First, two facts:
- My 20 year young cousin is currently a proud Marine serving in Afghanistan.
- The United States imprisons more people per capita than any other country.
What’s the connection? Prisoners. Not prisoners of war but the people locked up in our domestic prisons and jails—and, more specifically, their labor.
Surprised? I sure was.
Whenever I think of prison labor, the first thing in my head is license plates. Turns out, prison labor has come a long way from its humble roots of license plates and linen. While these industries are still prevalent, they are not big breadwinners.
The industry that takes the cake when it comes to prison labor is military supplies.
It is estimated that the federal prison industry produces 100 percent of all military helmets, ID tags, bullet proof vests, canteens, night-vision goggles, ammunition belts, tents, shirts, bags and pants.
And what company is there to oversee production of all these items? UNICOR.
UNICOR was previously known as Federal Prison Industries, which is a for-profit organization, and the 39th largest U.S. contractor. It operates 110 factories at 79 federal penitentiaries and the Department of Defense is one of their largest contracts. In 2001, UNICOR sales were $583.5 million — about $388 million of which was to DOD or 66.5 percent of all business.
With wages as low as $0.23 per hour and no unions, safety regulations, pension, social security, sick leave nor overtime, prison labor is a growing and economically competitive sector. Prison labor is competitive with sweatshop labor prices and, since production is domestic, incurs lower shipping costs. Plus, overhead is pretty much paid for by U.S. taxpayers. With all these economic incentives, it’s no surprise that 37 states have legalized the contracting of prison labor by private corporations who bring their operations inside prison walls.
While UNICOR is among the leaders in using prison labor, other companies are taking advantage of the contract opportunities, including Nordstrom, Eddie Bauer, Motorola, Microsoft, Victoria’s Secret, Compaq, IBM, Boeing, AT&T, Texas Instrument, Revlon, Macy’s, Target Stores, Nortel, Hewlett-Packard, Intel, Honeywell, Pierre Cardin, 3com, and Lucent Technologies, among others.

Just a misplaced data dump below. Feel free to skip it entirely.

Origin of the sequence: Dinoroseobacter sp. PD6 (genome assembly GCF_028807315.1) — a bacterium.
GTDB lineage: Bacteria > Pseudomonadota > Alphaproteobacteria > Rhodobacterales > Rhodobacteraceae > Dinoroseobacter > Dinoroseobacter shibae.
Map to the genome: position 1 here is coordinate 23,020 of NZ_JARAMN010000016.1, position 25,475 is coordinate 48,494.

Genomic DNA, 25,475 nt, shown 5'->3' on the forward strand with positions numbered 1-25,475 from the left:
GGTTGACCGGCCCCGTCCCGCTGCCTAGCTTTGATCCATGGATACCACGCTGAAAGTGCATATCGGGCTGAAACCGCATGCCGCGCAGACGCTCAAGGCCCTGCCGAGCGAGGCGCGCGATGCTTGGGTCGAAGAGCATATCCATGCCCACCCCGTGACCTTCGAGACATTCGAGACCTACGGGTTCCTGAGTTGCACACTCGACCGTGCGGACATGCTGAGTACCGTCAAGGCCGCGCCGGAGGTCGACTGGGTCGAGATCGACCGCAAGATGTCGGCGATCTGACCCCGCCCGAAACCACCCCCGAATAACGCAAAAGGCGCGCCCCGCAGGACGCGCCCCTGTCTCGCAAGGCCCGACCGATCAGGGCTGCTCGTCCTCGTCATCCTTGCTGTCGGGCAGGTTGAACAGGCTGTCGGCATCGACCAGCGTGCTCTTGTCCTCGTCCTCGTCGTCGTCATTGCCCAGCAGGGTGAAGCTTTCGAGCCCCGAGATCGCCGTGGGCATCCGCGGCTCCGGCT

If all a business is looking at is cutting costs and maximizing profit, prison labor is a smart investment. But at the Ella Baker Center, we like to ask what is the human cost of this so-called “smart investment?”
In this case, the situation is clear: Prison labor is the new slave labor.
This is especially true considering that under the 13th Amendment, slavery is still legal — in prisons.
There are clear parallels between the new and the old:
- Atrocious working conditions: As mentioned above, there are no workers rights/protection. Many prisoners work with toxic materials and are not given the proper protective clothing. Workdays often run past eight hours, with no breaks.
- Coercion: Prisoners frequently lose “good-time” and canteen privileges if they refuse to work. Georgia had one of the largest inmate protests in U.S. history after prisoners were forced to work seven days in a row without pay and were beaten if they did not comply.
- Exporting of inmates: With the high incarceration rate in the U.S. and over-crowding considered cruel and unusual punishment, the private prison industry has flourished, offering states and counties “rent-a-cell” services, in which the county makes $1.50 per bed.
- Racial inequality: The U.S. has more than 2.3 million prisoners. People of color make up just 30 percent of the total U.S. population, but account for 60 percent of those locked up. There are now more Black men in prison, parole or probation than were enslaved in the 1850s.
The reality in the U.S. today is that prison is not for rehabilitation, it is for profit. With that kind of mentality we are living up to our nickname of the United States of Incarceration. The idea of working while in prison could be a tool for rehabilitation and, ultimately, greater public safety, but as usua,l the execution of the idea is most important. Humans have rights and prisoners are human, therefore prisoners have rights and those rights need to implemented and protected.
Working for the rights of prisoners is an uphill battle and educating yourself is the first step. Here are some links:
- "The Prison Industry in the United States: Big Business or a New Form of Slavery?" by Vicky Pelaez
- "Prison Labor: Workin' For The Man" by Reese Erlich
- "The Pentagon and Slave Labor in U.S. Prisons" by Sara Flounders
- UNICOR’s menu of products and services available through prison labor